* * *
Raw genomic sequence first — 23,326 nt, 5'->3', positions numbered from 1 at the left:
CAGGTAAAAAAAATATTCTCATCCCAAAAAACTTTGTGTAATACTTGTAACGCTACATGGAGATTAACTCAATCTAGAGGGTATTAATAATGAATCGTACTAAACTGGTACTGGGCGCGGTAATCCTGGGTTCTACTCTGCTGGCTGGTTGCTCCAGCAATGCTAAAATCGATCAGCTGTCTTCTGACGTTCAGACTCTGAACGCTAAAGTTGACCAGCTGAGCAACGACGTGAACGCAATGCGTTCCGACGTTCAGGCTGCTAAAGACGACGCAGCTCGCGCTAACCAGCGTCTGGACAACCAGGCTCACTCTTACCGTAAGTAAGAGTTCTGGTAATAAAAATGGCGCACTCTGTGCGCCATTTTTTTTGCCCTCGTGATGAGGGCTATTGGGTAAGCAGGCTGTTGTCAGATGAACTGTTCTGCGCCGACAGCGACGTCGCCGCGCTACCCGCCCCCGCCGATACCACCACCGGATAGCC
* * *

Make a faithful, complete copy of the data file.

Raw genomic sequence first — 23,326 nt, 5'->3', positions numbered from 1 at the left:
CAGGTAAAAAAAATATTCTCATCCCAAAAAACTTTGTGTAATACTTGTAACGCTACATGGAGATTAACTCAATCTAGAGGGTATTAATAATGAATCGTACTAAACTGGTACTGGGCGCGGTAATCCTGGGTTCTACTCTGCTGGCTGGTTGCTCCAGCAATGCTAAAATCGATCAGCTGTCTTCTGACGTTCAGACTCTGAACGCTAAAGTTGACCAGCTGAGCAACGACGTGAACGCAATGCGTTCCGACGTTCAGGCTGCTAAAGACGACGCAGCTCGCGCTAACCAGCGTCTGGACAACCAGGCTCACTCTTACCGTAAGTAAGAGTTCTGGTAATAAAAATGGCGCACTCTGTGCGCCATTTTTTTTGCCCTCGTGATGAGGGCTATTGGGTAAGCAGGCTGTTGTCAGATGAACTGTTCTGCGCCGACAGCGACGTCGCCGCGCTACCCGCCCCCGCCGATACCACCACCGGATAGCC